Dr. Brackett becomes patient as Dr. Early is diagnosed with a heart condition and undergoes a bypass, after fixing Station 51's truck. Dixie becomes more concerned about Early's operation, after Roy ...
A sick lady with a monkey provides the key to a mysterious, highly contagious, and deadly virus that strikes both Dr. Brackett and John Gage. Meanwhile, the firemen rescue a boy from a treehouse and ...
Johnny is the victim of a hit and run driver, while in the hospital, he flirts with his physical therapist, whom Dixie hires, when Johnny really has a nurse, who is "out to get him". The station gets...
The creme of Jack Webb action series ran 6 seasons from 1972-1979, inspired by CA legislation signed by Gov. Ronald Reagan on July 14, 1970. The new law paved the way for creation of firefighter paramedic programs all over California. This series showcases the Los Angeles model and the emerging specialty of Emergency Hospital Medicine. In Los Angeles, firefighters train to certify as FF-PM, employed through the L.A. County Fire Department. The new Station 51 has one full-size Engine and a smaller Squad which carries state of the art equipment used by the FF-PMs. This includes a mobile radio and portable EKG machine which allows them contact and transmit information to and from the field to ER specialists at hospitals like Rampart General. There are spectacular rescues and more mundane runs; prompt treatment in the field by FF-PMs keeps a large number of patients alive long enough to reach a hospital. At Rampart, teams of skilled professionals provide appropriate medical care to the ... Written by
At the conclusion of the series, Randolph Mantooth was offered a position as a Firefighter with the Los Angeles County Fire Department. He turned it down, but only after much reflection. See more »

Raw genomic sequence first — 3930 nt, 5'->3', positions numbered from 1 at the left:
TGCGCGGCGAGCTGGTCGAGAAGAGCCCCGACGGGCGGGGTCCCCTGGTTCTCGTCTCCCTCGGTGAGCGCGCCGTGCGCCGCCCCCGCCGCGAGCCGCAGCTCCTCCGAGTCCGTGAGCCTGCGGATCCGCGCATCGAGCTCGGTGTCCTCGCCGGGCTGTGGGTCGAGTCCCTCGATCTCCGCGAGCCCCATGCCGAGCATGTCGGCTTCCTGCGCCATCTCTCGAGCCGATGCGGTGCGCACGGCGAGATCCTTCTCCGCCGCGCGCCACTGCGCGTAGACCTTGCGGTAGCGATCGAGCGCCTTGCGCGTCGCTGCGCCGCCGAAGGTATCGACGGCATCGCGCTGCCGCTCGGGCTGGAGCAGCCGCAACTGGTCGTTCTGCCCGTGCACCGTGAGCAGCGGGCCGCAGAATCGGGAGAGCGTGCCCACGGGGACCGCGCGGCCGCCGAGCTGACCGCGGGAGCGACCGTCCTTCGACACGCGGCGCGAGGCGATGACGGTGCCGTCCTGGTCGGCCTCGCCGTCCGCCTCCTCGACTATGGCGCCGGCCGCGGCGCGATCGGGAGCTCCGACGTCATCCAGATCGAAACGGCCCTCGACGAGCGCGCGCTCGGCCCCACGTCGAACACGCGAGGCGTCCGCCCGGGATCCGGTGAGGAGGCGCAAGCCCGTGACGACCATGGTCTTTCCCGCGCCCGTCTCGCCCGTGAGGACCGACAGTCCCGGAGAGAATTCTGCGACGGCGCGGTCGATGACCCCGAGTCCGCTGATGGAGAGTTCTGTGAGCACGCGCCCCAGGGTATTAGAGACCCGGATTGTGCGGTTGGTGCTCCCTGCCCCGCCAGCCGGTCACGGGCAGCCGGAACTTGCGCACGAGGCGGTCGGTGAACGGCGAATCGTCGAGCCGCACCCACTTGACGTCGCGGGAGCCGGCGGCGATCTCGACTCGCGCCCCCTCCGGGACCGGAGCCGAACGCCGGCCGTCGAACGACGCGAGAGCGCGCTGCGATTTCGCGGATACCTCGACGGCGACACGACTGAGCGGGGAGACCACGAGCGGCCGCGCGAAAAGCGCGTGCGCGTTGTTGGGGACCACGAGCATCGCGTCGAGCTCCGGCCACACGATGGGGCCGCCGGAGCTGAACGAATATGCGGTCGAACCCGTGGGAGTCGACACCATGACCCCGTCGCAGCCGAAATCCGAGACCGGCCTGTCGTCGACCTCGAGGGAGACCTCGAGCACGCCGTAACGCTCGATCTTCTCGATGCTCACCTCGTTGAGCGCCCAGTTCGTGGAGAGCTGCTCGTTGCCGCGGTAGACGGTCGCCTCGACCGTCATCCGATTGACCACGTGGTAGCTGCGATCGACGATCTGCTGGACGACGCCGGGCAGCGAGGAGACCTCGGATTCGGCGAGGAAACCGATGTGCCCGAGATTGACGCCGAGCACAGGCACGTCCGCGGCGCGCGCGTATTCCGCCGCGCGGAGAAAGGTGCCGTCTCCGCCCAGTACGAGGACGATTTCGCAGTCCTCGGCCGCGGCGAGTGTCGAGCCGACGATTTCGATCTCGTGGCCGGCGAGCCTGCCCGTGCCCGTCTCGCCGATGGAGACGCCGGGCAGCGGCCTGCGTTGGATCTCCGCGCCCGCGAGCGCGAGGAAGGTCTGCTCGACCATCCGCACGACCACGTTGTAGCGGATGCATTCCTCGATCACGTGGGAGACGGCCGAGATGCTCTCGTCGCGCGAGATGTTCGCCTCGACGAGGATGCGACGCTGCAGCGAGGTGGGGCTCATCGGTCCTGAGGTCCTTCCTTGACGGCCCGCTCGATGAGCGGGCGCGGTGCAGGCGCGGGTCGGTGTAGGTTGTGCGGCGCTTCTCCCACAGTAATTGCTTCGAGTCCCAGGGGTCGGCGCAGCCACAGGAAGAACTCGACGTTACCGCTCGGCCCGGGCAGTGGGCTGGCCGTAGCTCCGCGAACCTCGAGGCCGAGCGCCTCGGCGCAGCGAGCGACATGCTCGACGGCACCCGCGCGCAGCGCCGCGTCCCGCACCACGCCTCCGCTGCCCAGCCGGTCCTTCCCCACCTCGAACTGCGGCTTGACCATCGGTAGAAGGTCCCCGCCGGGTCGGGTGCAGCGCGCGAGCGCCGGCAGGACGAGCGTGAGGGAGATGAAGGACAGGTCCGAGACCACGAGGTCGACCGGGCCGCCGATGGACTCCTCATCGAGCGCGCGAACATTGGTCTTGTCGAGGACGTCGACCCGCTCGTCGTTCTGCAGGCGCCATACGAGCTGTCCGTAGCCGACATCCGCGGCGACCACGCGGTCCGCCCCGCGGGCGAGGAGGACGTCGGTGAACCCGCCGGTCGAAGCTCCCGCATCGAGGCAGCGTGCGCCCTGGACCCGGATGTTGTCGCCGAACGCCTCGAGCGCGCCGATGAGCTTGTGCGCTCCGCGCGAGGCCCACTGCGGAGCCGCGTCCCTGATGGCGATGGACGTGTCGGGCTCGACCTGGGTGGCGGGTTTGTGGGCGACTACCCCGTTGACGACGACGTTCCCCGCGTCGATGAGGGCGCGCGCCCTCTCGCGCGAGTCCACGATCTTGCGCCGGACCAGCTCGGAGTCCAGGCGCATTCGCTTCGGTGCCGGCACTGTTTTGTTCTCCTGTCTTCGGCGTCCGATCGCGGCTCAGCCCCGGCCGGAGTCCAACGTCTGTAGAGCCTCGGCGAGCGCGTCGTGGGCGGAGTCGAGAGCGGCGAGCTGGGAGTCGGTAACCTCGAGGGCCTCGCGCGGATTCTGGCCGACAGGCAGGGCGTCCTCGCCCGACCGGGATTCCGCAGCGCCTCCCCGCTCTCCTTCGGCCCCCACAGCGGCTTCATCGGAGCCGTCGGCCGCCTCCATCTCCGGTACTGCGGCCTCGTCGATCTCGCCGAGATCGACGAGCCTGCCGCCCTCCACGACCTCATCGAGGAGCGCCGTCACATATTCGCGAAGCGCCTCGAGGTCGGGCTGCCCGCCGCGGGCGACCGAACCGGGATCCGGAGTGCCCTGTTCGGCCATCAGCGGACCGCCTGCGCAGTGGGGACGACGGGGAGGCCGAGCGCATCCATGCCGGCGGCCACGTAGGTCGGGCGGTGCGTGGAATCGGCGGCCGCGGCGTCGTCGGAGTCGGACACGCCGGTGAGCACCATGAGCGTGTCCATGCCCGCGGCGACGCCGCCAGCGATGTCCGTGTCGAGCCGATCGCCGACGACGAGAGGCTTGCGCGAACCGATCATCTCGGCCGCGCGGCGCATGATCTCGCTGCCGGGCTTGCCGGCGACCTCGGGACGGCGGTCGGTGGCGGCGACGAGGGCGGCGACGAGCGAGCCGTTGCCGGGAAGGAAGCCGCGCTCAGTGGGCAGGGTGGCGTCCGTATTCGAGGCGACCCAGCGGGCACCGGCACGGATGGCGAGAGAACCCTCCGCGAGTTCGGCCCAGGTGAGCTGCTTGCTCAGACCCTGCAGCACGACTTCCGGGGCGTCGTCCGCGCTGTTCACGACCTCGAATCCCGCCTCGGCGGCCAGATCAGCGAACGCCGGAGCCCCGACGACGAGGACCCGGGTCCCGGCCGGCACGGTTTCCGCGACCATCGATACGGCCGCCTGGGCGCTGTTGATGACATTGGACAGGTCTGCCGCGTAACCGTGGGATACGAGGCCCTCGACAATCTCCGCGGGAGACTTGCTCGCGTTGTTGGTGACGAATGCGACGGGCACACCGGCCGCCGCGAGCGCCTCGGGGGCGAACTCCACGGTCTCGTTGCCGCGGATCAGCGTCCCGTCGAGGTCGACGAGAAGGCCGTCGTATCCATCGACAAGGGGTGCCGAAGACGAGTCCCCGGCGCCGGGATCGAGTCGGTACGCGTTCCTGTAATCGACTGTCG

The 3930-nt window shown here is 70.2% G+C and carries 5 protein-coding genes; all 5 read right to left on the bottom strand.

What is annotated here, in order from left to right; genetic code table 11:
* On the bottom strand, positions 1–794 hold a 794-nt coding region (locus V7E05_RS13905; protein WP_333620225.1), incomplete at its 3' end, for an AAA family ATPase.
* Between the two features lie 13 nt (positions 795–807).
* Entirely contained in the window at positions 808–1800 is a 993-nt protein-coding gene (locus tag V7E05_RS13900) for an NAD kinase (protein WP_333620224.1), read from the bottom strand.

There are a number of stock footage continuity errors. The major one is the differences in Squad 51, which was always a Dodge pickup, but several model years were used on the show. Most of the street scene footage that shows the Squad traveling was shot in Season 1, so an older model usually appears that doesn't always match the Squad that leaves the station or arrives at the scene. Another continuity issue is repetitive use of the same response footage episode to episode, so the same cars are always stopped at the same spot at a particular intersection. Similarly, when the squad only departs from a station in a later episode, the older Crown Fire Coach is shown remaining in the station rather than the current Ward LaFrance. See more »
I loved this show as a kid; it made me want to become a paramedic (which I did actually). I remember tuning in every Saturday night on NBC to watch it, rerun or not. I wish they'd release it on DVD and/or at least put it back on TV Land. I am kind of surprised that some creative TV guy hasn't tried to revisit this program, with the current hero-interest in firefighters these days; that'd be great.
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